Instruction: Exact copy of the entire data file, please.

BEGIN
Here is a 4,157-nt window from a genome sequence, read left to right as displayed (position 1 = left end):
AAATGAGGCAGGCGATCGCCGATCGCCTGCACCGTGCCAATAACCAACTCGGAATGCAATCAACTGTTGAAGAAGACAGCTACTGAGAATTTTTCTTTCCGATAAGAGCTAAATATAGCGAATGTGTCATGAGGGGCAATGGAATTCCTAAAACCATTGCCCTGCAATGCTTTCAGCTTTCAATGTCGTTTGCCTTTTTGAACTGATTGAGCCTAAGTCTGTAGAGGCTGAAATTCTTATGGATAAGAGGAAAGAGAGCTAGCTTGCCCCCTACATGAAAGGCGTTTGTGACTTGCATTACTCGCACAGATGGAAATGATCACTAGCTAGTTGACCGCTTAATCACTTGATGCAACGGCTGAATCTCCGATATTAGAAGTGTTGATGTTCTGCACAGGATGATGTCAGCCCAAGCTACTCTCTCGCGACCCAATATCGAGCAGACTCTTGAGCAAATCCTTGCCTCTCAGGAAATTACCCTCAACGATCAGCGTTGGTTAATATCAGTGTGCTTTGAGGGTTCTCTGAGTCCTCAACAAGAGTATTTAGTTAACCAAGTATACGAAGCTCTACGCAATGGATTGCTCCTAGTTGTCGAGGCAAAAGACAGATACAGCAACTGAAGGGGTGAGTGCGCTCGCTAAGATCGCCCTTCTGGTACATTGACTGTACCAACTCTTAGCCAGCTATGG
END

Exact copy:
Here is a 4,157-nt window from a genome sequence, read left to right as displayed (position 1 = left end):
AAATGAGGCAGGCGATCGCCGATCGCCTGCACCGTGCCAATAACCAACTCGGAATGCAATCAACTGTTGAAGAAGACAGCTACTGAGAATTTTTCTTTCCGATAAGAGCTAAATATAGCGAATGTGTCATGAGGGGCAATGGAATTCCTAAAACCATTGCCCTGCAATGCTTTCAGCTTTCAATGTCGTTTGCCTTTTTGAACTGATTGAGCCTAAGTCTGTAGAGGCTGAAATTCTTATGGATAAGAGGAAAGAGAGCTAGCTTGCCCCCTACATGAAAGGCGTTTGTGACTTGCATTACTCGCACAGATGGAAATGATCACTAGCTAGTTGACCGCTTAATCACTTGATGCAACGGCTGAATCTCCGATATTAGAAGTGTTGATGTTCTGCACAGGATGATGTCAGCCCAAGCTACTCTCTCGCGACCCAATATCGAGCAGACTCTTGAGCAAATCCTTGCCTCTCAGGAAATTACCCTCAACGATCAGCGTTGGTTAATATCAGTGTGCTTTGAGGGTTCTCTGAGTCCTCAACAAGAGTATTTAGTTAACCAAGTATACGAAGCTCTACGCAATGGATTGCTCCTAGTTGTCGAGGCAAAAGACAGATACAGCAACTGAAGGGGTGAGTGCGCTCGCTAAGATCGCCCTTCTGGTACATTGACTGTACCAACTCTTAGCCAGCTATGG